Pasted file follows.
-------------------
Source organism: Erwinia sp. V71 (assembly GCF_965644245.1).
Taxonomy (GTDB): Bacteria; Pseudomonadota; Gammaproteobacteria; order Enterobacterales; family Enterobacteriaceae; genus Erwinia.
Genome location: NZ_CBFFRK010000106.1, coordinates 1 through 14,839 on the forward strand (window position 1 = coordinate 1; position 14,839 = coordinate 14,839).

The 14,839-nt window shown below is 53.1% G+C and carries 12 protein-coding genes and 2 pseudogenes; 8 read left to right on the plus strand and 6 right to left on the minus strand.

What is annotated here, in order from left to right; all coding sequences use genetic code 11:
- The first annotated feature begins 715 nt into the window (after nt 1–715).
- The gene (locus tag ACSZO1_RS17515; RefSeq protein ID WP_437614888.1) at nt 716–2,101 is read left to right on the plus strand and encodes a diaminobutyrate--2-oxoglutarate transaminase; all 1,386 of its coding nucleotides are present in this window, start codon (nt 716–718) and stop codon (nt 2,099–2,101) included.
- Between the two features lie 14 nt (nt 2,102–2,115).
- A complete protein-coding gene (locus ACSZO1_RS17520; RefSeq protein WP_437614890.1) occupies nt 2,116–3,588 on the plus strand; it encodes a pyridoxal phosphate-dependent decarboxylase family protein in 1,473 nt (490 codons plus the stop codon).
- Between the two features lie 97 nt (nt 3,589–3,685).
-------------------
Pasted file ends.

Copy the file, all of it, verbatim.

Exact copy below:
Source organism: Erwinia sp. V71 (assembly GCF_965644245.1).
Taxonomy (GTDB): Bacteria; Pseudomonadota; Gammaproteobacteria; order Enterobacterales; family Enterobacteriaceae; genus Erwinia.
Genome location: NZ_CBFFRK010000106.1, coordinates 1 through 14,839 on the forward strand (window position 1 = coordinate 1; position 14,839 = coordinate 14,839).

The 14,839-nt window shown below is 53.1% G+C and carries 12 protein-coding genes and 2 pseudogenes; 8 read left to right on the plus strand and 6 right to left on the minus strand.

What is annotated here, in order from left to right; all coding sequences use genetic code 11:
- The first annotated feature begins 715 nt into the window (after nt 1–715).
- The gene (locus tag ACSZO1_RS17515; RefSeq protein ID WP_437614888.1) at nt 716–2,101 is read left to right on the plus strand and encodes a diaminobutyrate--2-oxoglutarate transaminase; all 1,386 of its coding nucleotides are present in this window, start codon (nt 716–718) and stop codon (nt 2,099–2,101) included.
- Between the two features lie 14 nt (nt 2,102–2,115).
- A complete protein-coding gene (locus ACSZO1_RS17520; RefSeq protein WP_437614890.1) occupies nt 2,116–3,588 on the plus strand; it encodes a pyridoxal phosphate-dependent decarboxylase family protein in 1,473 nt (490 codons plus the stop codon).
- Between the two features lie 97 nt (nt 3,589–3,685).